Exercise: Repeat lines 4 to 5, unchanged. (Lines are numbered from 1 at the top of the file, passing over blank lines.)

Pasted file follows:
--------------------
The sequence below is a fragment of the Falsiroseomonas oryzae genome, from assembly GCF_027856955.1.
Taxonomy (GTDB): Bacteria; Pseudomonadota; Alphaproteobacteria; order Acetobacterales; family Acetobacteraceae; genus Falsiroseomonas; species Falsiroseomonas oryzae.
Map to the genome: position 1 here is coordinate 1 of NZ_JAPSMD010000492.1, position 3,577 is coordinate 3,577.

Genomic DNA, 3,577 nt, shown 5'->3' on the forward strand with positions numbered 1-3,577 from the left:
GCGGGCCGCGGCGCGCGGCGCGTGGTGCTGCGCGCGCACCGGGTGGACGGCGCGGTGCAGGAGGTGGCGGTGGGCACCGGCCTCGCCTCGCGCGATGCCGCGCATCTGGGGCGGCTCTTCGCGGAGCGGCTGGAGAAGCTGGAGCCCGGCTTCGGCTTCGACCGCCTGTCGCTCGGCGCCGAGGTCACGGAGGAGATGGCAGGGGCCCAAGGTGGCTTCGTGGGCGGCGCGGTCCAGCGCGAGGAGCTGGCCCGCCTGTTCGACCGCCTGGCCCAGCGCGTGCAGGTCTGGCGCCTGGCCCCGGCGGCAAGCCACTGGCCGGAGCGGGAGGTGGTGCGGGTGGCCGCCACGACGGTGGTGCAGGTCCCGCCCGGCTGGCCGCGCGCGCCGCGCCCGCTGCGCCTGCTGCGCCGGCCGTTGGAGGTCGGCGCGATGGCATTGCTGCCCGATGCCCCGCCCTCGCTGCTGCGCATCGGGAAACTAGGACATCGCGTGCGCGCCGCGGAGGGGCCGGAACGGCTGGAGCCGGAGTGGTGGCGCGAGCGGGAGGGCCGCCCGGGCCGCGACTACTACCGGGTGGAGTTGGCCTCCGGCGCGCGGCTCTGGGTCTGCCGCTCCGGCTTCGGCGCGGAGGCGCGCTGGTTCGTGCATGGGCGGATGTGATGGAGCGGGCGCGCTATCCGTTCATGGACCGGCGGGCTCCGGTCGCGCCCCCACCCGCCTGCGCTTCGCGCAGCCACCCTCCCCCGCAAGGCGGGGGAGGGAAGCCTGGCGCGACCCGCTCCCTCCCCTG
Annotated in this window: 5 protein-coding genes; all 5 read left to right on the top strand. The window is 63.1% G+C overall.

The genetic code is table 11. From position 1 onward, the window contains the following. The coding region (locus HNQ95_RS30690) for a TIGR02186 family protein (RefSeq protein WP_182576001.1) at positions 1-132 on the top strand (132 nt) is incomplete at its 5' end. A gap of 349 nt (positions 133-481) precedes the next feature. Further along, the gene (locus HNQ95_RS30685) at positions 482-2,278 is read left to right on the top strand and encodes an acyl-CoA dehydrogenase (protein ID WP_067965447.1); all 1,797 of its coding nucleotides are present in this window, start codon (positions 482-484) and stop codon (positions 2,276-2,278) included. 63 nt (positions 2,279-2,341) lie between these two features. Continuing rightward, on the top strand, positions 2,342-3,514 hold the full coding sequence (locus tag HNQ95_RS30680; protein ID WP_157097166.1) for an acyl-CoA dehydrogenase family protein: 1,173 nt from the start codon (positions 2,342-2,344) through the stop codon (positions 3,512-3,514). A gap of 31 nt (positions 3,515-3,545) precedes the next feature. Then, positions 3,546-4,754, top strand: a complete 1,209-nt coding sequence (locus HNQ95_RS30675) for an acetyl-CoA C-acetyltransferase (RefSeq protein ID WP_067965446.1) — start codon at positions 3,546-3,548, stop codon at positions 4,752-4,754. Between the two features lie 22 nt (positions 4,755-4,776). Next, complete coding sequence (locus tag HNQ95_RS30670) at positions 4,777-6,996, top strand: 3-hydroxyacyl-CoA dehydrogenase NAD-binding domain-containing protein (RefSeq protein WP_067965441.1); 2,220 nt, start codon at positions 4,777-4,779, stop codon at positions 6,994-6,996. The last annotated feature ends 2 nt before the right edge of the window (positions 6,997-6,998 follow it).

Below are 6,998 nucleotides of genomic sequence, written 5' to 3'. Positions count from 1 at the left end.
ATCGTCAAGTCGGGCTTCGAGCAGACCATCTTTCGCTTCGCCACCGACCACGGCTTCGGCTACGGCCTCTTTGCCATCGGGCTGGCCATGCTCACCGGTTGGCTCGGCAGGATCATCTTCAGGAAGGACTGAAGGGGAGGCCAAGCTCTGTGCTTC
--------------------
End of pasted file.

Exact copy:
Genomic DNA, 3,577 nt, shown 5'->3' on the forward strand with positions numbered 1-3,577 from the left:
GCGGGCCGCGGCGCGCGGCGCGTGGTGCTGCGCGCGCACCGGGTGGACGGCGCGGTGCAGGAGGTGGCGGTGGGCACCGGCCTCGCCTCGCGCGATGCCGCGCATCTGGGGCGGCTCTTCGCGGAGCGGCTGGAGAAGCTGGAGCCCGGCTTCGGCTTCGACCGCCTGTCGCTCGGCGCCGAGGTCACGGAGGAGATGGCAGGGGCCCAAGGTGGCTTCGTGGGCGGCGCGGTCCAGCGCGAGGAGCTGGCCCGCCTGTTCGACCGCCTGGCCCAGCGCGTGCAGGTCTGGCGCCTGGCCCCGGCGGCAAGCCACTGGCCGGAGCGGGAGGTGGTGCGGGTGGCCGCCACGACGGTGGTGCAGGTCCCGCCCGGCTGGCCGCGCGCGCCGCGCCCGCTGCGCCTGCTGCGCCGGCCGTTGGAGGTCGGCGCGATGGCATTGCTGCCCGATGCCCCGCCCTCGCTGCTGCGCATCGGGAAACTAGGACATCGCGTGCGCGCCGCGGAGGGGCCGGAACGGCTGGAGCCGGAGTGGTGGCGCGAGCGGGAGGGCCGCCCGGGCCGCGACTACTACCGGGTGGAGTTGGCCTCCGGCGCGCGGCTCTGGGTCTGCCGCTCCGGCTTCGGCGCGGAGGCGCGCTGGTTCGTGCATGGGCGGATGTGATGGAGCGGGCGCGCTATCCGTTCATGGACCGGCGGGCTCCGGTCGCGCCCCCACCCGCCTGCGCTTCGCGCAGCCACCCTCCCCCGCAAGGCGGGGGAGGGAAGCCTGGCGCGACCCGCTCCCTCCCCTG